The schedule is becoming relentless: Ebony Rainford-Brent


London, Sep 20 (IANS) Former England cricketer Ebony Rainford-Brent believes that the schedule for England mens team is becoming relentless. She also said that the cancellation of fifth Test at Manchester and very little room to re-schedule it next year shows how tight the cricketing calender is right now.

“The schedule is becoming relentless. If you look at England’s commitments over the next year, after the Twenty20 World Cup in October and November there’s the Ashes, a five-match T20 series followed by three Tests in West Indies, which end just after the next IPL season starts,” wrote Ebony for The Guardian on Monday.

“Within 10 days of that tournament ending in late May the English international summer, in which New Zealand, India and South Africa are all scheduled to visit, starts with the first Test against the Kiwis at Lord’s. That’s 14 Tests, six ODIs, 11 T20s and a T20 World Cup, a minimum of 92 scheduled days’ play even if England don’t make it out of the group stage in Dubai or go on their pre-World Cup trip to Pakistan; and at the end of it there is another T20 World Cup, this time in Australia in October and November 2022,” added Ebony.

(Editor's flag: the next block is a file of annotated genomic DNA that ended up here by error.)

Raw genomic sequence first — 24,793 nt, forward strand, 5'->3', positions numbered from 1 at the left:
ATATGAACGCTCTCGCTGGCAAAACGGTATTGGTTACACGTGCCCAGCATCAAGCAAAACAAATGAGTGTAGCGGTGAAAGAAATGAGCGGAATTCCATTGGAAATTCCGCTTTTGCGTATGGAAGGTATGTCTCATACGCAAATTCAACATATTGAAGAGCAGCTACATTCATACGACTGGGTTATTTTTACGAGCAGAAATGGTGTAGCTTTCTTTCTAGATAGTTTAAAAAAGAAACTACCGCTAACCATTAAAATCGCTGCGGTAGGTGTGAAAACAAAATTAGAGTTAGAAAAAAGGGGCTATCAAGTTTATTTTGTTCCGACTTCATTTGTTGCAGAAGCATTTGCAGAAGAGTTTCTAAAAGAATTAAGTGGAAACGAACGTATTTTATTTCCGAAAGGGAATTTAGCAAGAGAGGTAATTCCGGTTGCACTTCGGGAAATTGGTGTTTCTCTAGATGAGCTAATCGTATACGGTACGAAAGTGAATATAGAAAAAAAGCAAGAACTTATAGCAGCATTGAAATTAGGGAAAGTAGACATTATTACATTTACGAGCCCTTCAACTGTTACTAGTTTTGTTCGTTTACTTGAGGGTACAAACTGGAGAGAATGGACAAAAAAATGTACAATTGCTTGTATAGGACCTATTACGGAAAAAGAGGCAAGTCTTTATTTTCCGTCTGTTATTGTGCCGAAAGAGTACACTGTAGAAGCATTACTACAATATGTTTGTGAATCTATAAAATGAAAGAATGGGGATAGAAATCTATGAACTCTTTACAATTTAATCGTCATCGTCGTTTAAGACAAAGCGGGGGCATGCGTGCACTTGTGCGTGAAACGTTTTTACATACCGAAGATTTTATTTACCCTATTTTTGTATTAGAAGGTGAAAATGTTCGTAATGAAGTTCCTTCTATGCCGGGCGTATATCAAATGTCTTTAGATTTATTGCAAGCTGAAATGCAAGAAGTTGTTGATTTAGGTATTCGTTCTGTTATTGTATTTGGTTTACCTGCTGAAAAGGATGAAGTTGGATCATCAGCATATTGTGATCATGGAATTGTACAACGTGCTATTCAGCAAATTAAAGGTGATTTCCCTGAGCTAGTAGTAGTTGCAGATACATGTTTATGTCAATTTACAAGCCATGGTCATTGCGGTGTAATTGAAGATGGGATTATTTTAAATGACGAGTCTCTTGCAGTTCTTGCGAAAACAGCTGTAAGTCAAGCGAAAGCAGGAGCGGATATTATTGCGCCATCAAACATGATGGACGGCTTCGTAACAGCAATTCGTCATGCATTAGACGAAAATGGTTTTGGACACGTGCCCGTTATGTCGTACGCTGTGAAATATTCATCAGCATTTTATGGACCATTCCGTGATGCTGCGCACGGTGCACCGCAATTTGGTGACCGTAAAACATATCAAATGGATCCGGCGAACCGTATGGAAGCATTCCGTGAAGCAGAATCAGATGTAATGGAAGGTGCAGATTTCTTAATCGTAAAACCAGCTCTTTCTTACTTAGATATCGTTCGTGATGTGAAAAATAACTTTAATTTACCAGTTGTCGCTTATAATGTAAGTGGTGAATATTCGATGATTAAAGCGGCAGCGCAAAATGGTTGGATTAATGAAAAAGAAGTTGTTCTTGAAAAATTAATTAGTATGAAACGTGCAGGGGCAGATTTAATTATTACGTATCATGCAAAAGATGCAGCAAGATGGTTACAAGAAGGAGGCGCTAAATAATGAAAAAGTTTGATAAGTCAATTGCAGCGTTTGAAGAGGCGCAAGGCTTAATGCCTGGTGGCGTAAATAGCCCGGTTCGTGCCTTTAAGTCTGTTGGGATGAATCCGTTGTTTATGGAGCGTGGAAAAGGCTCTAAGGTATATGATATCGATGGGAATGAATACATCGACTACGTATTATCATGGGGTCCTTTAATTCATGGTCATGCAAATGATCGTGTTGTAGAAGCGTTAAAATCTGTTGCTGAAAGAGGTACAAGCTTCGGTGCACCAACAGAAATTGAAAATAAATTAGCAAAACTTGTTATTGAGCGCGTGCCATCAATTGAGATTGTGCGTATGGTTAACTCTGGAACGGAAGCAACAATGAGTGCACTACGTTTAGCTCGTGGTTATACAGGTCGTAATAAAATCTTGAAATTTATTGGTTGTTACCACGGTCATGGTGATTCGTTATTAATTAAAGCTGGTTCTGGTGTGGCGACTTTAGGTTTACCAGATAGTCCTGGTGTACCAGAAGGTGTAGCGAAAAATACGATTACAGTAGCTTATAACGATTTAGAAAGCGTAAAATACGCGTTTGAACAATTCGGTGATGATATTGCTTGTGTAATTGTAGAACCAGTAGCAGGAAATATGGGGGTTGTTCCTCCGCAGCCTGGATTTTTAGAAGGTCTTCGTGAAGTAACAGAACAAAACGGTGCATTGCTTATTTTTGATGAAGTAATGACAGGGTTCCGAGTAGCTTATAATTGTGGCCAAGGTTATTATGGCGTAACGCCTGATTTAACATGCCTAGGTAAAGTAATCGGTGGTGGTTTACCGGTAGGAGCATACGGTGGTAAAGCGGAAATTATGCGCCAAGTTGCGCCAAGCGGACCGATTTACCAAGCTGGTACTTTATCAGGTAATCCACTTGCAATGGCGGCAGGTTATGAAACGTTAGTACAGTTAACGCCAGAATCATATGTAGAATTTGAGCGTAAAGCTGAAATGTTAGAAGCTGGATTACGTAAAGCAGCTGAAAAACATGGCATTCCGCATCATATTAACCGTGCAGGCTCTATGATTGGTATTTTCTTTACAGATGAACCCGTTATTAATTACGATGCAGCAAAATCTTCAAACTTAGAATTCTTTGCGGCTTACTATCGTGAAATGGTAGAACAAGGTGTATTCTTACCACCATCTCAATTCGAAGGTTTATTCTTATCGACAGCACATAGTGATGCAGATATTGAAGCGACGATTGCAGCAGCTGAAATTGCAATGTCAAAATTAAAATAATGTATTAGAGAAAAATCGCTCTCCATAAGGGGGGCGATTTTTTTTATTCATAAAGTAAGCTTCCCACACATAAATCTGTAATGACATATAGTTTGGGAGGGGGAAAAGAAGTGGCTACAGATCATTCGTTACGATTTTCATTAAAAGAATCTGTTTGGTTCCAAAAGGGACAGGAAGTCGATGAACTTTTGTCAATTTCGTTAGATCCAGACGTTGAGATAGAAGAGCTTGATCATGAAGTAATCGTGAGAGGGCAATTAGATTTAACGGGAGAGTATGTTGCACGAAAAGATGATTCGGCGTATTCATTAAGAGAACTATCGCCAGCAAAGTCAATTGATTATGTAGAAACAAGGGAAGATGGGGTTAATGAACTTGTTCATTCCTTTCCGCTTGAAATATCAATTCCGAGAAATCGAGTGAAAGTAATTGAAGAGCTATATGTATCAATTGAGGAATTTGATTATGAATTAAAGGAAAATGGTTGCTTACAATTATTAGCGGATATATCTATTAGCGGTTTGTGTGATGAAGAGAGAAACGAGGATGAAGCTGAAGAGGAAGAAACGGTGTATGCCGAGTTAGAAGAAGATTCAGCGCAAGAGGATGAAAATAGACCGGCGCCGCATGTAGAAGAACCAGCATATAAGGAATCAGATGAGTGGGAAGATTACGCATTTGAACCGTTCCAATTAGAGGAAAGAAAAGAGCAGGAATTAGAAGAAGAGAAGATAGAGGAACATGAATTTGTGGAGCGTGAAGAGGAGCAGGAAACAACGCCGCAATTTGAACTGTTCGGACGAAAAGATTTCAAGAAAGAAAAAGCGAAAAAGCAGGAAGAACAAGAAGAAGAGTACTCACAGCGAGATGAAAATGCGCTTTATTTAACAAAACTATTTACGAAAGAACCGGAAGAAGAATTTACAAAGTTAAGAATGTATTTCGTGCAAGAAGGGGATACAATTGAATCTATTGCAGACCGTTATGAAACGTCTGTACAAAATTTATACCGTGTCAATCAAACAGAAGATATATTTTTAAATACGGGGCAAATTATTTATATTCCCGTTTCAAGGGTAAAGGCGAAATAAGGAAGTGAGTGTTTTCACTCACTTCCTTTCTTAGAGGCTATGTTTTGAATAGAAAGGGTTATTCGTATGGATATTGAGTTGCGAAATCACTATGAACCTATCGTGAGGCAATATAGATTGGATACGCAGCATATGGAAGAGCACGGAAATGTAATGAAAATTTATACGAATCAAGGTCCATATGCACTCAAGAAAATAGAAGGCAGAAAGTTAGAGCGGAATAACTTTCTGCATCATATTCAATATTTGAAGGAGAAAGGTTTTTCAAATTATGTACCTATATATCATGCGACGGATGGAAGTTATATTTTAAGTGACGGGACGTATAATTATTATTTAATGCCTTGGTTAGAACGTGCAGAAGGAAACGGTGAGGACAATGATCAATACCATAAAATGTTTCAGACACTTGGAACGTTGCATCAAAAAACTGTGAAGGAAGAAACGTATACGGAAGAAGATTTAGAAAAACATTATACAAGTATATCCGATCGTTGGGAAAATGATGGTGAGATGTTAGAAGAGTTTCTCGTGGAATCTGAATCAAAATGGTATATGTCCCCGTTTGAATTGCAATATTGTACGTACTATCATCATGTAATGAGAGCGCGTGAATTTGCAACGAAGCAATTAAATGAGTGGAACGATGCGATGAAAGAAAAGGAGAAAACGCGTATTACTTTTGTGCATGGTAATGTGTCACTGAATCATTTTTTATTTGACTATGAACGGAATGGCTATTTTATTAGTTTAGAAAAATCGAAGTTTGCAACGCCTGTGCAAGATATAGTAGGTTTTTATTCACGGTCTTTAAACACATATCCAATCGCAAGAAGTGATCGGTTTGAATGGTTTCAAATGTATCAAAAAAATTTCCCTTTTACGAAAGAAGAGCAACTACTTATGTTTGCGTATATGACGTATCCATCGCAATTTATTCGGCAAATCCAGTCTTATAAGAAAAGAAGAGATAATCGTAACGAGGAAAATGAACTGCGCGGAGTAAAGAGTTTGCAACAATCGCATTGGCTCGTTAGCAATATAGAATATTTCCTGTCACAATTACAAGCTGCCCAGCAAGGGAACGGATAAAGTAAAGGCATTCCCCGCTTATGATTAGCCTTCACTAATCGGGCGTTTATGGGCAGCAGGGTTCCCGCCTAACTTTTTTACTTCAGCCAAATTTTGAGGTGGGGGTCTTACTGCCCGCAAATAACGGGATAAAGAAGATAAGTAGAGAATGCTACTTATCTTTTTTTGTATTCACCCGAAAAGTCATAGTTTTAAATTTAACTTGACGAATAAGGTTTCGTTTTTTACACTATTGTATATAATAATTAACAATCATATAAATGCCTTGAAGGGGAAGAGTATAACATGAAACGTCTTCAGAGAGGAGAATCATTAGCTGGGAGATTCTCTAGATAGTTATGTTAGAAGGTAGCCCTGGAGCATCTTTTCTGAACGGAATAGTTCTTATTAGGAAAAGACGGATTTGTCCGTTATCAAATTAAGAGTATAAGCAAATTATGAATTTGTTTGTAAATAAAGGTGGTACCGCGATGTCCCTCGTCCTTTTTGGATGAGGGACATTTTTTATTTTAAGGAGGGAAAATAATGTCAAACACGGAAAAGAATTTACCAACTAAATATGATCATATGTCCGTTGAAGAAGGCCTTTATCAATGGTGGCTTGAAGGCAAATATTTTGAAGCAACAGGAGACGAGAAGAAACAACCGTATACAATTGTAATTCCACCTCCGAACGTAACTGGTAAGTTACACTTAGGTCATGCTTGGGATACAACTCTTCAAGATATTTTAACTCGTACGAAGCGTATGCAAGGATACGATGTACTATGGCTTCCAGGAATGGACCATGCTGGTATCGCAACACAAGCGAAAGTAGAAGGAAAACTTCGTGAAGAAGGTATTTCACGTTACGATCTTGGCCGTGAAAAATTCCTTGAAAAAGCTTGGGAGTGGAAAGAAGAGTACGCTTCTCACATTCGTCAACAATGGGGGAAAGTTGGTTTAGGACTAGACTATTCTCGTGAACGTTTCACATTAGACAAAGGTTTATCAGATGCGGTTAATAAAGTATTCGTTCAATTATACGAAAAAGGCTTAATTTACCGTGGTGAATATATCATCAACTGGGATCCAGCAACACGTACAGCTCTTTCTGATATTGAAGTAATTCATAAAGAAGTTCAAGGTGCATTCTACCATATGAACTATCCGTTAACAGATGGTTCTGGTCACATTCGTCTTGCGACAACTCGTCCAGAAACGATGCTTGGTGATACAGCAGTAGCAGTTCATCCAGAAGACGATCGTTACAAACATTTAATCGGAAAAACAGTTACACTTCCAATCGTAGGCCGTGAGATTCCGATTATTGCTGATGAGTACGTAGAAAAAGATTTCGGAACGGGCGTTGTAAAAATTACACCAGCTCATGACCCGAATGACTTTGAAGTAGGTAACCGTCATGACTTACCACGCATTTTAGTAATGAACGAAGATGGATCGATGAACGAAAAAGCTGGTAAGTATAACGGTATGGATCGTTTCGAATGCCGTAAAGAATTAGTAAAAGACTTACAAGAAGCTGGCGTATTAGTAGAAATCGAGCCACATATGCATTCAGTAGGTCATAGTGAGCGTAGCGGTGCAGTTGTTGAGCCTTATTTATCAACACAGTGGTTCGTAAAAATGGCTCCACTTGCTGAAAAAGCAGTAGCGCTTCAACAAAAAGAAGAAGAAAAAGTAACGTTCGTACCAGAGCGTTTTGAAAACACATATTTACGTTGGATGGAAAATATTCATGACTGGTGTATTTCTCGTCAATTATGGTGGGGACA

“Even without quarantines and bio-secure bubbles it feels like things are coming to a crunch, but with them it is practically impossible. The unravelling of the final Test against India, the speed with which India’s players fled the country afterwards, and the fact that there is minimal room to reschedule the game next year all show how tight things are.”

The 37-year-old cricket commentator has urged the cricketing bodies in the world to search for solutions to maintain the workload of cricketers. “It is important for governing bodies to start to find solutions. The sport has reached a point where the demands on top players are far beyond those faced by previous generations, and players are no longer afraid of forcing their way out of commitments they feel are unsustainable for them.”

“Gone are the days when if you were chosen to tour, you toured. In the distant past a trip to Australia might take months – just getting there would take weeks – but families were not considered and mental health was ignored,” concluded Ebony.




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